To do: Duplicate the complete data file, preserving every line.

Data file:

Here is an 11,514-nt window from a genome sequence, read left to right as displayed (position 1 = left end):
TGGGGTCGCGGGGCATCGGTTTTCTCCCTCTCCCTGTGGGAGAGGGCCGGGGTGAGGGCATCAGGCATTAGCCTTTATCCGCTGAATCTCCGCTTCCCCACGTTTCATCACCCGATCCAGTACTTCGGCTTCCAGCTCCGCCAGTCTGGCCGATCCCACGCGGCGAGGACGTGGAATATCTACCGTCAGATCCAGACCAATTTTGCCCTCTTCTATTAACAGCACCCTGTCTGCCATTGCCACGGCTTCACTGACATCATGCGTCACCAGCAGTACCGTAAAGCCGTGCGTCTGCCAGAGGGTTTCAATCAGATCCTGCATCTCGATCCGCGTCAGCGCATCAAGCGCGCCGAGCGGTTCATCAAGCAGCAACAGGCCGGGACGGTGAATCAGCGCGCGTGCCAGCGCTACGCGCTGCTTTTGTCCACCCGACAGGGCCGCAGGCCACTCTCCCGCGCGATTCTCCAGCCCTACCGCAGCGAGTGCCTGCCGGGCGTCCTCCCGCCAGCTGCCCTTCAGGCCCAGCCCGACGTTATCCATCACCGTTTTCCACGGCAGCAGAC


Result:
Here is an 11,514-nt window from a genome sequence, read left to right as displayed (position 1 = left end):
TGGGGTCGCGGGGCATCGGTTTTCTCCCTCTCCCTGTGGGAGAGGGCCGGGGTGAGGGCATCAGGCATTAGCCTTTATCCGCTGAATCTCCGCTTCCCCACGTTTCATCACCCGATCCAGTACTTCGGCTTCCAGCTCCGCCAGTCTGGCCGATCCCACGCGGCGAGGACGTGGAATATCTACCGTCAGATCCAGACCAATTTTGCCCTCTTCTATTAACAGCACCCTGTCTGCCATTGCCACGGCTTCACTGACATCATGCGTCACCAGCAGTACCGTAAAGCCGTGCGTCTGCCAGAGGGTTTCAATCAGATCCTGCATCTCGATCCGCGTCAGCGCATCAAGCGCGCCGAGCGGTTCATCAAGCAGCAACAGGCCGGGACGGTGAATCAGCGCGCGTGCCAGCGCTACGCGCTGCTTTTGTCCACCCGACAGGGCCGCAGGCCACTCTCCCGCGCGATTCTCCAGCCCTACCGCAGCGAGTGCCTGCCGGGCGTCCTCCCGCCAGCTGCCCTTCAGGCCCAGCCCGACGTTATCCATCACCGTTTTCCACGGCAGCAGAC